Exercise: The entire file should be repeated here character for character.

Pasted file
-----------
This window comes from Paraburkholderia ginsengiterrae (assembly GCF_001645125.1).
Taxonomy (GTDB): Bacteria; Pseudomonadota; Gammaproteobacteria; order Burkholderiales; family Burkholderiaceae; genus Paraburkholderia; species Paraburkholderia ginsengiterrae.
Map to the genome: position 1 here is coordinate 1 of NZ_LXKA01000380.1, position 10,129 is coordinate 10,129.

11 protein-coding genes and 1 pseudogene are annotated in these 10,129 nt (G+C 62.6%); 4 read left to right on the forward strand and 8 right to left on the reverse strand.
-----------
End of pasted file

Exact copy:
This window comes from Paraburkholderia ginsengiterrae (assembly GCF_001645125.1).
Taxonomy (GTDB): Bacteria; Pseudomonadota; Gammaproteobacteria; order Burkholderiales; family Burkholderiaceae; genus Paraburkholderia; species Paraburkholderia ginsengiterrae.
Map to the genome: position 1 here is coordinate 1 of NZ_LXKA01000380.1, position 10,129 is coordinate 10,129.

11 protein-coding genes and 1 pseudogene are annotated in these 10,129 nt (G+C 62.6%); 4 read left to right on the forward strand and 8 right to left on the reverse strand.